h(apple) = 2, h(pear) = 4, h(banana) = 6 .

If we define the three “characteristic” fruit basket functions

\mathcal F \, \stackrel {\chi_{apple}} {\longrightarrow} \, \mathbf N \, , \, \mathcal F \, \stackrel {\chi_{pear}} {\longrightarrow} \, \mathbf N \, , \, \mathcal F \, \stackrel {\chi_{banana}} {\longrightarrow} \, \mathbf N

by

\chi_{apple}(apple) = 1, \chi_{apple}(pear) = 0, \chi_{apple}(banana) = 0 ,

\chi_{pear}(apple) = 0, \chi_{pear}(pear) = 1, \chi_{pear}(banana) = 0 ,

\chi_{banana}(apple) = 0, \chi_{banana}(pear) = 0, \chi_{banana}(banana) = 1 ,

we see that the function h can be written as the following “scale-and-add” combination (normally called *linear combination*) of these characteristic functions:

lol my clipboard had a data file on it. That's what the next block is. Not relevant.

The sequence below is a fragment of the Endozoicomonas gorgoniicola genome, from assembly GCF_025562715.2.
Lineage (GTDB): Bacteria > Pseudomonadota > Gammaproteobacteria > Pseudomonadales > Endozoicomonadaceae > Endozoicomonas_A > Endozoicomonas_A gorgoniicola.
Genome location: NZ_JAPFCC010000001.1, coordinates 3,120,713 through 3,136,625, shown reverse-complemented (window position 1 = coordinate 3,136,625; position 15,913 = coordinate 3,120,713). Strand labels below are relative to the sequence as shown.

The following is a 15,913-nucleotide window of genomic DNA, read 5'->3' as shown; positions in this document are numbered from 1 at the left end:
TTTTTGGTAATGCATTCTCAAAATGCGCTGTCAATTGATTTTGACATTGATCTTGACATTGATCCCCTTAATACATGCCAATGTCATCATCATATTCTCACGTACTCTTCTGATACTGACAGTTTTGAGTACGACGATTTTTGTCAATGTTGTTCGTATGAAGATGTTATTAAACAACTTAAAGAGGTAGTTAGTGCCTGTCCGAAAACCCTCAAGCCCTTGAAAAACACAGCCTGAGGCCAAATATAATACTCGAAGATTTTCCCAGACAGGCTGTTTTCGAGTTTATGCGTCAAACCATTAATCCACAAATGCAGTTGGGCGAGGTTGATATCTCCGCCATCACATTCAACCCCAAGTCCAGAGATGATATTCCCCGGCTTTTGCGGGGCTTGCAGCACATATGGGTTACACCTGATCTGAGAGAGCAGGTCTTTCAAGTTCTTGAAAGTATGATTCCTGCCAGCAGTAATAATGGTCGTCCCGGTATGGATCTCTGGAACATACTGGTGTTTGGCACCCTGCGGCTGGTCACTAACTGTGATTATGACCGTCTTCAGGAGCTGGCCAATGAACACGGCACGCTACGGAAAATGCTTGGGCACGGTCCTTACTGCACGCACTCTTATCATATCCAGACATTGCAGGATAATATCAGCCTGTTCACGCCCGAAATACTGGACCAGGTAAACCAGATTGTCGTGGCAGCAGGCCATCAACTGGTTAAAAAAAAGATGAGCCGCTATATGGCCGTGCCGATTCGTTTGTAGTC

h = 2 \, \chi_{apple} + 4 \, \chi_{pear} + 6 \, \chi_{banana}.

In this expression the three *characteristic functions* to the right indicate or *characterize* the respective types (*apple*, *pear*, *banana*) in the fruit basket domain \mathcal F , while the coefficients (2, 4, 6) represent the number of fruits of each type that are present in the fruit basket h .

**Identifying a fruit type with its characteristic function**

The final step in making us able to add apples and pears is to *identify each type of fruit with its characteristic function*:

apple \longleftrightarrow \chi_{apple} \, , \, pear \longleftrightarrow \chi_{pear} \, , \, banana \longleftrightarrow \chi_{banana} \, .

**Addition of apples and pears as a direct sum**

This identification turns the (binary composition) sum of fruit basket functions

h = 2 \, \chi_{apple} + 4 \, \chi_{pear} + 6 \, \chi_{banana}

into a *direct sum* of fruits:

h = 2 \, apple \oplus 4 \, pear \oplus 6 \, banana

where the addition is now denoted by the direct sum symbol \oplus .